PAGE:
The road to “work–life balance” is a near-guaranteed path to failure.
Hear me out.
For years now, we’ve heard endless discussions on how to make work–life balance a reality, and time and time again, we see those concepts challenged, redefined, and downright labeled an impossibility. And then you hear from the occasional person that it’s achievable. But there are so many variables, including home life, earning power, proximity to support and help, and work role and responsibilities that approaching balance in any one way will most certainly not work for everyone. Balance for a 25-year-old single software engineer with no dependents who walks to work in San Francisco is drastically different from the balance of a 38-year-old single parent who has a three-hour commute.
With such a delta between the multiple definitions of work–life balance, is it possible for company leadership to find a way to make it mostly achievable for their entire workforce or will we be forever chasing something unattainable? One thing is for certain: the era of near-total self-sacrifice and “working yourself to death” in order to excel at work is over. Some would argue this is a uniquely American professional trait. So when leading a global team, what has worked for one part of the world most definitely doesn’t work for the rest (leading to resentment). And if we’re being honest, it wasn’t really working for Americans either. People are increasingly recognizing the importance of mental and physical well-being and healthy boundaries in the workplace. And that may have some leadership sweating.
As a long time C-level executive—and a wife and mom of two kids—I’ve also struggled with the give and take of work and home. To try to find the best possible solution when faced with attending a board meeting and the desire to chaperone my son’s field trip to the state capital. Both are equally important to me and both are pressured by the expectations of those around me.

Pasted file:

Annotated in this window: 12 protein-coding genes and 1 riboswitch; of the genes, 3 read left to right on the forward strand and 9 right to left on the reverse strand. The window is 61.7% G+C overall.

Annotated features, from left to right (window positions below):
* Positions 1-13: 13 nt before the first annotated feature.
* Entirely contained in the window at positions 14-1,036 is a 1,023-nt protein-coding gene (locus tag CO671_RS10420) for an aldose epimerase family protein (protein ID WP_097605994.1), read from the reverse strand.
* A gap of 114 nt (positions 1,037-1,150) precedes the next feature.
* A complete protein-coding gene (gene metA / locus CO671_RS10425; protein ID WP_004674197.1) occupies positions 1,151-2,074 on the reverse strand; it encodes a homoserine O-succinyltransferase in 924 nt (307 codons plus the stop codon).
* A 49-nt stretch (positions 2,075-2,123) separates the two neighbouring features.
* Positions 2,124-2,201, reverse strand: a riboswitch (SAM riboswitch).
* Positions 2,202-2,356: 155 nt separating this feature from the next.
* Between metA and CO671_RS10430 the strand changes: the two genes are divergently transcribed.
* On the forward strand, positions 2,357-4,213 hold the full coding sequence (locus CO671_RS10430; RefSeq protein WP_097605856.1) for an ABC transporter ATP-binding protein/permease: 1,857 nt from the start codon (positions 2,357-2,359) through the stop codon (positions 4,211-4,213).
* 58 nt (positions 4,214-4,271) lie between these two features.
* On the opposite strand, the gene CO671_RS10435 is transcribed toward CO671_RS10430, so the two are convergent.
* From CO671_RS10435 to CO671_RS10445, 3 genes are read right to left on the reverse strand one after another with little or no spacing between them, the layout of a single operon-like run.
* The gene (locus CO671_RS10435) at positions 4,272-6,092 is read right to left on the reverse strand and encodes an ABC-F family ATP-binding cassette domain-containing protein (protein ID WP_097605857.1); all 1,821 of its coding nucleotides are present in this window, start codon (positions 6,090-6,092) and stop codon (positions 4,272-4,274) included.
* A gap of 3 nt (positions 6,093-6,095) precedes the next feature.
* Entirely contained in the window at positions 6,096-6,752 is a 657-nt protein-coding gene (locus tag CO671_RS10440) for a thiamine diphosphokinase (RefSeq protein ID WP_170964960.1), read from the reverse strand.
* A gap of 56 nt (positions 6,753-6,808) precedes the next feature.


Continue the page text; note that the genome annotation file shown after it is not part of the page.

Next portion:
Here’s what I’ve realized: There’s no one right answer, but there are plenty of wrong ones. Inflexibility is wrong. Leadership without empathy is wrong. Unrealistic expectations of your team members’ self-sacrifice is wrong. Refusal to acknowledge that people have different needs is wrong.
But what’s right? How can leadership support employees in healthier ways? How can leadership sort out what people truly value and need, to help bridge the work–life balance gaps that we’ve all come to realize weren’t healthy? How can we address the unspoken expectation of being a workaholic that people feel? I think the answer lies in the need to toss the entire concept of work–life balance in the trash altogether, and instead really think about work–life integration.
What that can look like for the business, how it can help employees, and how to chart a path towards individual ownership, autonomy, and empowerment where people are generally just happier, less stressed but just as productive, if not more. A balance-based system is extremely fragile. Instead, integrating life and work is possible; weaving the two together according to what works for the individual, trusting the people to design a system that works for both the individual and the team overall, and learning the value of flexibility.